Meet Toothless 😊(pictured above).
Toothless is an Eastern long-necked freshwater turtle – yet, it’s quite common for people to identify Toothless as an Australian tortoise species, not a turtle. We asked our friendly turtle expert Bruno Ferronato, about this misconception and he was happy to share his knowledge with us…
Fact: There are no native land tortoises in Australia
Tortoises are land creatures that typically have a domed shell, thick legs and club-like feet (often known as ‘elephant’ feet). While they are found in the Americas, Eurasia and Africa, they are not native to Australia.
Australian freshwater turtles on the other hand, are semi-aquatic and have webbed feet with long, sharp claws. They need to be in the water to feed, but can often spend many hours a day drying out on a log or by the water. Due to this behavioural response to the Australian wet-dry cycles, people often see freshwater turtles on land, therefore mistaking them for tortoises.
Australian freshwater turtle species list
Australia is home to 24 species of freshwater turtle. All but one of these species belong to the family Chelidae, a family we share with New Guinea and neighbouring islands, and South America. These turtles turn their heads sideways when fitting their necks back into their shells. They also propel themselves through the water with powerful hind limbs.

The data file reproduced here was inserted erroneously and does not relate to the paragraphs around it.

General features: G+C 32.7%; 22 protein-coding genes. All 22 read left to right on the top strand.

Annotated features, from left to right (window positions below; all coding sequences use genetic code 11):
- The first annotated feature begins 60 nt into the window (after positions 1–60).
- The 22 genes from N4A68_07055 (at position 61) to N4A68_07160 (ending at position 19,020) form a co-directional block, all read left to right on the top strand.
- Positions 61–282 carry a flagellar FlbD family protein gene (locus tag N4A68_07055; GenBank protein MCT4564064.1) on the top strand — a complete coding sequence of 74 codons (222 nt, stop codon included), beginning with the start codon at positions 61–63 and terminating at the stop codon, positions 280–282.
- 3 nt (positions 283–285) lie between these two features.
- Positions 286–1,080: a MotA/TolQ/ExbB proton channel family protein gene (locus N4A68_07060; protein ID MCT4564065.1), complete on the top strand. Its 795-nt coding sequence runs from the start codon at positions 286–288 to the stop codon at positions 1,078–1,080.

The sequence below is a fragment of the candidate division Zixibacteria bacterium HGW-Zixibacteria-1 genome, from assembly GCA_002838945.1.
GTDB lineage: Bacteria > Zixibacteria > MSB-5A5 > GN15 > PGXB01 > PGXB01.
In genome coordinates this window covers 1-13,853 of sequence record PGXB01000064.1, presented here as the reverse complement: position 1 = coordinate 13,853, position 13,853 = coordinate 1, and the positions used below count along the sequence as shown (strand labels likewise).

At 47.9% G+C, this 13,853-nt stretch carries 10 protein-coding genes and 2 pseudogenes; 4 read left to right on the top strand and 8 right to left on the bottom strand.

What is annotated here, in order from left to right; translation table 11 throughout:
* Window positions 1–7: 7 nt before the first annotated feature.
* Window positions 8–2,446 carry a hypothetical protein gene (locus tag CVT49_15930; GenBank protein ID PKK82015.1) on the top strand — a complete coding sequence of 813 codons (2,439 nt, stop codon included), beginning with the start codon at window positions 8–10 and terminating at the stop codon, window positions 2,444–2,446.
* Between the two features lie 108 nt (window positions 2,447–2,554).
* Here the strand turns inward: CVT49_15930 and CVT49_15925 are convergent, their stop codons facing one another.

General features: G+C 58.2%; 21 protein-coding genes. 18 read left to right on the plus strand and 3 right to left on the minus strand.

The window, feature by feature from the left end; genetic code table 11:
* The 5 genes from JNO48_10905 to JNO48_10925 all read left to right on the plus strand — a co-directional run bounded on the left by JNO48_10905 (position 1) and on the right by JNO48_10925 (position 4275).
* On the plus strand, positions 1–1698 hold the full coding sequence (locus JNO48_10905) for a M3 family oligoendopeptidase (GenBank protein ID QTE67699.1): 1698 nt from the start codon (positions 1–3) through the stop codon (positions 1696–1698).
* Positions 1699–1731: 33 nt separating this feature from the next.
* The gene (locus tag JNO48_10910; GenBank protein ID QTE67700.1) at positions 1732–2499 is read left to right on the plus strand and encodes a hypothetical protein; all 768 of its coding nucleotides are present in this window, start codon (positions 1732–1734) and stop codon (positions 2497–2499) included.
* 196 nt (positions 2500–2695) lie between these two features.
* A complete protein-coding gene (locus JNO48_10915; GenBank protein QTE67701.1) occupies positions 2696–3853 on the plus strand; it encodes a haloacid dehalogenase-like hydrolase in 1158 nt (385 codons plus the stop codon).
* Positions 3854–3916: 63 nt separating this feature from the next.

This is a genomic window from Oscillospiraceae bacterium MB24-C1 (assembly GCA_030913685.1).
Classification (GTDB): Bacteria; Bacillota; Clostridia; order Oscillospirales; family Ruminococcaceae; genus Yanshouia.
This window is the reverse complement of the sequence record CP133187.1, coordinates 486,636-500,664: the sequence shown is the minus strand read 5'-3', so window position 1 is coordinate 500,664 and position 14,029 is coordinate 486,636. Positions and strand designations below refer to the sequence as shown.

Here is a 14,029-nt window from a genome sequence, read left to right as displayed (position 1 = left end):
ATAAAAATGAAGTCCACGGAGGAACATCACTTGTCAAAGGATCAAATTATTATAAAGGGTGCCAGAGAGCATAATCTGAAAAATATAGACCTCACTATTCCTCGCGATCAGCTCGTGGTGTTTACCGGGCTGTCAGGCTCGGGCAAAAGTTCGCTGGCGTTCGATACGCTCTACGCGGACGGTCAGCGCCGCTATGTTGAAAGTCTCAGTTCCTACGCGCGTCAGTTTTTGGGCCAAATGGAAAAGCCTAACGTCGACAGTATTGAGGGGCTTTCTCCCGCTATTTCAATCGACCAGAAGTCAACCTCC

- Long-necked (or snake-necked) turtles, some with necks as long as their shells
- Short-necked turtles
- Snapping turtles
- Western swamp turtle – found only in one tiny area in Western Australia
The odd-looking pig-nosed turtle is the only species outside of the Chelidae family and is endemic to northern Australia and southern New Guinea. It is the the only surviving member of an ancient family of turtles, Carettochelyidae. Sadly, if conservation threats continue, this species may not survive much longer.
A full list of the individual Australian freshwater turtles species can be found here.
Australia is also home to 6 of the 7 species of marine turtles.
So there you have it. There are no native land tortoises in Australia, so if you happen to see our friends out in wetland and river regions, you’re most likely looking at one of the species above.
The Rivers of Carbon team is involved in river restoration works in the Yass, working hard to ensure beautiful critters like Toothless continue to have environments they can thrive in. Check out the project by clicking the image below.